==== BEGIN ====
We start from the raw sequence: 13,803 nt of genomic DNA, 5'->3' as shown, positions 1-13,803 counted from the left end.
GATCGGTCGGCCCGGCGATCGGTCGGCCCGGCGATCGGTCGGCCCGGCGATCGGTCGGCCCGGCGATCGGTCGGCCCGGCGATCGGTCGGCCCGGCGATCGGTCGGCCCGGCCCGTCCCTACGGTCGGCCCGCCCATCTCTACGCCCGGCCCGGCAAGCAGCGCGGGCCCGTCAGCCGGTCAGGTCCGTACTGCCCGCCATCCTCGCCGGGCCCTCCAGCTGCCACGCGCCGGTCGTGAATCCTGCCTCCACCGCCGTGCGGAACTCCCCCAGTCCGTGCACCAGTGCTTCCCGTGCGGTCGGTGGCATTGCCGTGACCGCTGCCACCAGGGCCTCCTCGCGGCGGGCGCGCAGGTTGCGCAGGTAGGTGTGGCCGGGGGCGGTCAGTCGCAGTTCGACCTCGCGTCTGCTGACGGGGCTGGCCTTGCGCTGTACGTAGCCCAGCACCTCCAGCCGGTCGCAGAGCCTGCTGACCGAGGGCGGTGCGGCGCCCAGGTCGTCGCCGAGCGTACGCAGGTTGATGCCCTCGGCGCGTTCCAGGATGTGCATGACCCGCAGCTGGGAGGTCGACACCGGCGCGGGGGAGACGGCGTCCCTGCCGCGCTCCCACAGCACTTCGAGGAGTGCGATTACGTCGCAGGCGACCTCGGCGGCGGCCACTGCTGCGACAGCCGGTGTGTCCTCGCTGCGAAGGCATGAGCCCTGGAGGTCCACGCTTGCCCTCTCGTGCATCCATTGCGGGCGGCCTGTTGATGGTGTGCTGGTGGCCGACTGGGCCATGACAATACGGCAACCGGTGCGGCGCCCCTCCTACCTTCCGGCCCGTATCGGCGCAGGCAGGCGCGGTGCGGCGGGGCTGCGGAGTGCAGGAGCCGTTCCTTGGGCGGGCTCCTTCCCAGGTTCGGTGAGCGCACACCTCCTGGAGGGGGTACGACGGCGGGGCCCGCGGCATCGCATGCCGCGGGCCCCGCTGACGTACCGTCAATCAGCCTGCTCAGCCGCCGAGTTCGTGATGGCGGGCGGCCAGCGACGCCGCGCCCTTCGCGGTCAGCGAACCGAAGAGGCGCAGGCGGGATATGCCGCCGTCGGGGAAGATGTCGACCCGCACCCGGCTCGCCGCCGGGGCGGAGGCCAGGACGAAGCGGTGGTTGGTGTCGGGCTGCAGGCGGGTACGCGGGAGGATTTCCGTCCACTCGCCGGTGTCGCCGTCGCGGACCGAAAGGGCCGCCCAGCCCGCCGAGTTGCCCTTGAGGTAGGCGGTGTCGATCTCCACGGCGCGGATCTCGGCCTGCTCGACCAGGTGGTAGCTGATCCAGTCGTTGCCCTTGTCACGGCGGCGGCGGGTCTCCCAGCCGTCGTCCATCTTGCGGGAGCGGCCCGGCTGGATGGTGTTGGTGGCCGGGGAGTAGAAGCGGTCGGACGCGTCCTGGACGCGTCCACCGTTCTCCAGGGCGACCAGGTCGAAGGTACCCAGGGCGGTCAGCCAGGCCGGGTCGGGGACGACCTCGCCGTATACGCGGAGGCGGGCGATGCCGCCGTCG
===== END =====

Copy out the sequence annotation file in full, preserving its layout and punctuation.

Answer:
We start from the raw sequence: 13,803 nt of genomic DNA, 5'->3' as shown, positions 1-13,803 counted from the left end.
GATCGGTCGGCCCGGCGATCGGTCGGCCCGGCGATCGGTCGGCCCGGCGATCGGTCGGCCCGGCGATCGGTCGGCCCGGCGATCGGTCGGCCCGGCGATCGGTCGGCCCGGCCCGTCCCTACGGTCGGCCCGCCCATCTCTACGCCCGGCCCGGCAAGCAGCGCGGGCCCGTCAGCCGGTCAGGTCCGTACTGCCCGCCATCCTCGCCGGGCCCTCCAGCTGCCACGCGCCGGTCGTGAATCCTGCCTCCACCGCCGTGCGGAACTCCCCCAGTCCGTGCACCAGTGCTTCCCGTGCGGTCGGTGGCATTGCCGTGACCGCTGCCACCAGGGCCTCCTCGCGGCGGGCGCGCAGGTTGCGCAGGTAGGTGTGGCCGGGGGCGGTCAGTCGCAGTTCGACCTCGCGTCTGCTGACGGGGCTGGCCTTGCGCTGTACGTAGCCCAGCACCTCCAGCCGGTCGCAGAGCCTGCTGACCGAGGGCGGTGCGGCGCCCAGGTCGTCGCCGAGCGTACGCAGGTTGATGCCCTCGGCGCGTTCCAGGATGTGCATGACCCGCAGCTGGGAGGTCGACACCGGCGCGGGGGAGACGGCGTCCCTGCCGCGCTCCCACAGCACTTCGAGGAGTGCGATTACGTCGCAGGCGACCTCGGCGGCGGCCACTGCTGCGACAGCCGGTGTGTCCTCGCTGCGAAGGCATGAGCCCTGGAGGTCCACGCTTGCCCTCTCGTGCATCCATTGCGGGCGGCCTGTTGATGGTGTGCTGGTGGCCGACTGGGCCATGACAATACGGCAACCGGTGCGGCGCCCCTCCTACCTTCCGGCCCGTATCGGCGCAGGCAGGCGCGGTGCGGCGGGGCTGCGGAGTGCAGGAGCCGTTCCTTGGGCGGGCTCCTTCCCAGGTTCGGTGAGCGCACACCTCCTGGAGGGGGTACGACGGCGGGGCCCGCGGCATCGCATGCCGCGGGCCCCGCTGACGTACCGTCAATCAGCCTGCTCAGCCGCCGAGTTCGTGATGGCGGGCGGCCAGCGACGCCGCGCCCTTCGCGGTCAGCGAACCGAAGAGGCGCAGGCGGGATATGCCGCCGTCGGGGAAGATGTCGACCCGCACCCGGCTCGCCGCCGGGGCGGAGGCCAGGACGAAGCGGTGGTTGGTGTCGGGCTGCAGGCGGGTACGCGGGAGGATTTCCGTCCACTCGCCGGTGTCGCCGTCGCGGACCGAAAGGGCCGCCCAGCCCGCCGAGTTGCCCTTGAGGTAGGCGGTGTCGATCTCCACGGCGCGGATCTCGGCCTGCTCGACCAGGTGGTAGCTGATCCAGTCGTTGCCCTTGTCACGGCGGCGGCGGGTCTCCCAGCCGTCGTCCATCTTGCGGGAGCGGCCCGGCTGGATGGTGTTGGTGGCCGGGGAGTAGAAGCGGTCGGACGCGTCCTGGACGCGTCCACCGTTCTCCAGGGCGACCAGGTCGAAGGTACCCAGGGCGGTCAGCCAGGCCGGGTCGGGGACGACCTCGCCGTATACGCGGAGGCGGGCGATGCCGCCGTCG